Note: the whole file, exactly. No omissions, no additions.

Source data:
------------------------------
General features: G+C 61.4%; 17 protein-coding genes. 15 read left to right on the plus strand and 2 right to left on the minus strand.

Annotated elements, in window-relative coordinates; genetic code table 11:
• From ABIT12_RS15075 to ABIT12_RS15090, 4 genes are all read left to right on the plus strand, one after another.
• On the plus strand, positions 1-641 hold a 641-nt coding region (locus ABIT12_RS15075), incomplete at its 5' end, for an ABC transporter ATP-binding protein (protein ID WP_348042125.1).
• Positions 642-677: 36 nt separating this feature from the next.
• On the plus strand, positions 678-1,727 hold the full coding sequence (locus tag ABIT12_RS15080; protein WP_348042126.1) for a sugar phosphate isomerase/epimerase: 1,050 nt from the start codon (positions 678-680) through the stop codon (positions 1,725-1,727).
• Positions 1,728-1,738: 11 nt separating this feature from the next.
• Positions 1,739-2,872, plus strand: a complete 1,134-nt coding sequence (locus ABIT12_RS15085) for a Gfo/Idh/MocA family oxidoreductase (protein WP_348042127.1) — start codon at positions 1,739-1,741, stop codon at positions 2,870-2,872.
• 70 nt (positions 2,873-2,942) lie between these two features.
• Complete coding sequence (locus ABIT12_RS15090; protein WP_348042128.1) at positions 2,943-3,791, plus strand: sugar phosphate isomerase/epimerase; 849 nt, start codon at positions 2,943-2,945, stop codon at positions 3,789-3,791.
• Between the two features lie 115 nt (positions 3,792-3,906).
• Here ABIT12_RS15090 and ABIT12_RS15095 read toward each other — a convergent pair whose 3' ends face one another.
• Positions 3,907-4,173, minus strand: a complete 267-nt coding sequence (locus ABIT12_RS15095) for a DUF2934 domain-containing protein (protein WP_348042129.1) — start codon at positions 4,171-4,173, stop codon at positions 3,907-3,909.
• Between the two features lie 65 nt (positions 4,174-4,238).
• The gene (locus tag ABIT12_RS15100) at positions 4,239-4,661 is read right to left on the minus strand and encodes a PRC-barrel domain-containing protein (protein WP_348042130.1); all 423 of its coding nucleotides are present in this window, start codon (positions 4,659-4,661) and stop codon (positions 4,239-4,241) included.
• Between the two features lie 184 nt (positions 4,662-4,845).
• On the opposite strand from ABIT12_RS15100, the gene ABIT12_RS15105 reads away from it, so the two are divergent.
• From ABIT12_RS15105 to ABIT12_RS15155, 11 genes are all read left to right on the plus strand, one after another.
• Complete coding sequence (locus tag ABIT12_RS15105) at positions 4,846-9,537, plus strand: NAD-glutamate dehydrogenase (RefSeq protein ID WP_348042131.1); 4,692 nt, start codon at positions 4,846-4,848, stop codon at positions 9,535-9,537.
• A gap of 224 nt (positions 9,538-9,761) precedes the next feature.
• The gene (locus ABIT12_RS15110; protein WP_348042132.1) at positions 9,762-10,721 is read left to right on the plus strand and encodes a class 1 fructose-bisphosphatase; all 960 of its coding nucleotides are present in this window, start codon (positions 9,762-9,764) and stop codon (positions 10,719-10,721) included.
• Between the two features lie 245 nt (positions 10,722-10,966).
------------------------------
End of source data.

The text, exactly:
General features: G+C 61.4%; 17 protein-coding genes. 15 read left to right on the plus strand and 2 right to left on the minus strand.

Annotated elements, in window-relative coordinates; genetic code table 11:
• From ABIT12_RS15075 to ABIT12_RS15090, 4 genes are all read left to right on the plus strand, one after another.
• On the plus strand, positions 1-641 hold a 641-nt coding region (locus ABIT12_RS15075), incomplete at its 5' end, for an ABC transporter ATP-binding protein (protein ID WP_348042125.1).
• Positions 642-677: 36 nt separating this feature from the next.
• On the plus strand, positions 678-1,727 hold the full coding sequence (locus tag ABIT12_RS15080; protein WP_348042126.1) for a sugar phosphate isomerase/epimerase: 1,050 nt from the start codon (positions 678-680) through the stop codon (positions 1,725-1,727).
• Positions 1,728-1,738: 11 nt separating this feature from the next.
• Positions 1,739-2,872, plus strand: a complete 1,134-nt coding sequence (locus ABIT12_RS15085) for a Gfo/Idh/MocA family oxidoreductase (protein WP_348042127.1) — start codon at positions 1,739-1,741, stop codon at positions 2,870-2,872.
• 70 nt (positions 2,873-2,942) lie between these two features.
• Complete coding sequence (locus ABIT12_RS15090; protein WP_348042128.1) at positions 2,943-3,791, plus strand: sugar phosphate isomerase/epimerase; 849 nt, start codon at positions 2,943-2,945, stop codon at positions 3,789-3,791.
• Between the two features lie 115 nt (positions 3,792-3,906).
• Here ABIT12_RS15090 and ABIT12_RS15095 read toward each other — a convergent pair whose 3' ends face one another.
• Positions 3,907-4,173, minus strand: a complete 267-nt coding sequence (locus ABIT12_RS15095) for a DUF2934 domain-containing protein (protein WP_348042129.1) — start codon at positions 4,171-4,173, stop codon at positions 3,907-3,909.
• Between the two features lie 65 nt (positions 4,174-4,238).
• The gene (locus tag ABIT12_RS15100) at positions 4,239-4,661 is read right to left on the minus strand and encodes a PRC-barrel domain-containing protein (protein WP_348042130.1); all 423 of its coding nucleotides are present in this window, start codon (positions 4,659-4,661) and stop codon (positions 4,239-4,241) included.
• Between the two features lie 184 nt (positions 4,662-4,845).
• On the opposite strand from ABIT12_RS15100, the gene ABIT12_RS15105 reads away from it, so the two are divergent.
• From ABIT12_RS15105 to ABIT12_RS15155, 11 genes are all read left to right on the plus strand, one after another.
• Complete coding sequence (locus tag ABIT12_RS15105) at positions 4,846-9,537, plus strand: NAD-glutamate dehydrogenase (RefSeq protein ID WP_348042131.1); 4,692 nt, start codon at positions 4,846-4,848, stop codon at positions 9,535-9,537.
• A gap of 224 nt (positions 9,538-9,761) precedes the next feature.
• The gene (locus ABIT12_RS15110; protein WP_348042132.1) at positions 9,762-10,721 is read left to right on the plus strand and encodes a class 1 fructose-bisphosphatase; all 960 of its coding nucleotides are present in this window, start codon (positions 9,762-9,764) and stop codon (positions 10,719-10,721) included.
• Between the two features lie 245 nt (positions 10,722-10,966).